The authors declare no conflict of interest.

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Figure 1. Pictorial view of the jute fiber extraction machine of the KP model.
Figure 1. Pictorial view of the jute fiber extraction machine of the KP model.
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Figure 2. (a) A schematic diagram of modified jute fiber extraction machine (Aashkol). (b) Different parts of the modified jute fiber extraction machine (Aashkol): 1. Protection cover (Right side); 2. Upper protection cover; 3. Sprocket (dual groove); 4. UCP bearing; 5. Feeding tray; 6. Grabbing roller (small pressing roller); 7. Sprocket (single groove); 8. Secondary extraction roller (big beater roller); 9. Fiber collection stand/rake; 10. Spring-loaded tray; 11. Chain; 12. Protection cover (left side); 13. Base frame; 14. Primary extraction roller (medium beater roller).
Figure 2. (a) A schematic diagram of modified jute fiber extraction machine (Aashkol). (b) Different parts of the modified jute fiber extraction machine (Aashkol): 1. Protection cover (Right side); 2. Upper protection cover; 3. Sprocket (dual groove); 4. UCP bearing; 5. Feeding tray; 6. Grabbing roller (small pressing roller); 7. Sprocket (single groove); 8. Secondary extraction roller (big beater roller); 9. Fiber collection stand/rake; 10. Spring-loaded tray; 11. Chain; 12. Protection cover (left side); 13. Base frame; 14. Primary extraction roller (medium beater roller).
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Figure 3. Different components of Aashkol are shown in the pictorial view from the side. 1. Engine; 2. Protection cover; 3. Wheels (two types); 4. Extraction roller; 5. Throttle lever/accelerator; 6. Brake; 7. Main clutch; 8. Handle; 9. Head light; 10. Fiber collection stand; 11. Seat cum toolbox; 12. Sprocket; 13. Differential gearbox; 14. Base frame.
Figure 3. Different components of Aashkol are shown in the pictorial view from the side. 1. Engine; 2. Protection cover; 3. Wheels (two types); 4. Extraction roller; 5. Throttle lever/accelerator; 6. Brake; 7. Main clutch; 8. Handle; 9. Head light; 10. Fiber collection stand; 11. Seat cum toolbox; 12. Sprocket; 13. Differential gearbox; 14. Base frame.
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Figure 4. Different components of the Aashkol are shown in the pictorial view from the back. 1. Feeding tray; 2. Protection cover; 3. Silencer; 4. Air cleaner; 5. Coolant tank; 6. Fuel tank; 7. Handle, 8. Wheel.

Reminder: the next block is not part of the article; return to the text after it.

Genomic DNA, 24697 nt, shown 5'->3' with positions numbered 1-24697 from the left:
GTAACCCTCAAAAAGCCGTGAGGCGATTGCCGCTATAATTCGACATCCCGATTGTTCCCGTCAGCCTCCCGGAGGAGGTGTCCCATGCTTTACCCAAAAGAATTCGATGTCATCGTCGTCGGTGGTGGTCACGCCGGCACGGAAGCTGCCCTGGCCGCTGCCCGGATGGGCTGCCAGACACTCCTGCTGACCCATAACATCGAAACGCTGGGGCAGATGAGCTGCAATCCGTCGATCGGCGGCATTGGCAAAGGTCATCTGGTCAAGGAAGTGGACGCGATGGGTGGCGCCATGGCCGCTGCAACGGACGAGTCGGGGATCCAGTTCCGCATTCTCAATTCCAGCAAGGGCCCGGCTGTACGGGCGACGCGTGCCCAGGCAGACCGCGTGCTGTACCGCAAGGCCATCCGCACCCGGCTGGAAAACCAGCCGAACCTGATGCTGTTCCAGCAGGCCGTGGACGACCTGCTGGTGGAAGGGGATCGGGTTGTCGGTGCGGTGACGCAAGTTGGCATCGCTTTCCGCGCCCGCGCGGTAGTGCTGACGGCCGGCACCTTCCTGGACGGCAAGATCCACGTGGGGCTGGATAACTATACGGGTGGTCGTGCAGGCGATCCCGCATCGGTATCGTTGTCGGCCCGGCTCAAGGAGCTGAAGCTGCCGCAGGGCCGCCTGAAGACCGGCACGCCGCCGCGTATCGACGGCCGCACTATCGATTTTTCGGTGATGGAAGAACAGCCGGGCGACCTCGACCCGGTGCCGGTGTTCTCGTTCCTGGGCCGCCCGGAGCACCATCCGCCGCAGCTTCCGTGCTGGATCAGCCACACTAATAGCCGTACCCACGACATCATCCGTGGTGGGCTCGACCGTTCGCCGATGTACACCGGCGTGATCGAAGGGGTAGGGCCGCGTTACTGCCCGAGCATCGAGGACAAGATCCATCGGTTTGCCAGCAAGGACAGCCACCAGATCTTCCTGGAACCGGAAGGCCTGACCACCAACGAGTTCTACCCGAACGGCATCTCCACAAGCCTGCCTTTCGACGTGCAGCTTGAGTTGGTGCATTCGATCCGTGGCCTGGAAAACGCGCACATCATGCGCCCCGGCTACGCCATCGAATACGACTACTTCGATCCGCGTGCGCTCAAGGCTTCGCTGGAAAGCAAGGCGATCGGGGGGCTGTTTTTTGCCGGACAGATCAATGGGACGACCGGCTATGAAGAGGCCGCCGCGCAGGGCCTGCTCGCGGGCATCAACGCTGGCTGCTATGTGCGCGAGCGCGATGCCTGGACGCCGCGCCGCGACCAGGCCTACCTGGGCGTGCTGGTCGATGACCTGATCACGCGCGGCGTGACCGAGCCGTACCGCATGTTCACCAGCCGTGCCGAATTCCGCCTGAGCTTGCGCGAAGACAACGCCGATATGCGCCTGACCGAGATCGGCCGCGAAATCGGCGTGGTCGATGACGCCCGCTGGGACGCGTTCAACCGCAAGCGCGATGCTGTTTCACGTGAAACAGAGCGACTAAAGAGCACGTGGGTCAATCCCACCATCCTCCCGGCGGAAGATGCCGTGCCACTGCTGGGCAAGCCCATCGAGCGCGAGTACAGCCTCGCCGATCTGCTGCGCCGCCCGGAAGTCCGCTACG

Figure 4. Different components of the Aashkol are shown in the pictorial view from the back. 1. Feeding tray; 2. Protection cover; 3. Silencer; 4. Air cleaner; 5. Coolant tank; 6. Fuel tank; 7. Handle, 8. Wheel.
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Figure 5. Isometric view of the feeding tray of the Aashkol.
Figure 5. Isometric view of the feeding tray of the Aashkol.
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Figure 6. Schematic views of primary and secondary extraction rollers of the Aashkol.
Figure 6. Schematic views of primary and secondary extraction rollers of the Aashkol.
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Figure 7. Schematic views of the grabbing rollers of the Aashkol.
Figure 7. Schematic views of the grabbing rollers of the Aashkol.
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Figure 8. Schematic view of the base frame of Aashkol.
Figure 8. Schematic view of the base frame of Aashkol.
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Figure 9. The power transmission system of the modified Aashkol.
Figure 9. The power transmission system of the modified Aashkol.
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Figure 10. Schematic view of the spring-loaded tray of the Aashkol.
Figure 10. Schematic view of the spring-loaded tray of the Aashkol.
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Figure 11. Jute fiber extraction by the developed Aashkol.
Figure 11. Jute fiber extraction by the developed Aashkol.
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Figure 12. Stress, strain, displacement, and factor of safety of the grabbing roller with a 200 N force considered.
Figure 12. Stress, strain, displacement, and factor of safety of the grabbing roller with a 200 N force considered.
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Figure 13. Stress, strain, displacement, and factor of safety of primary extraction roller with a 200 N force considered.
Figure 13. Stress, strain, displacement, and factor of safety of primary extraction roller with a 200 N force considered.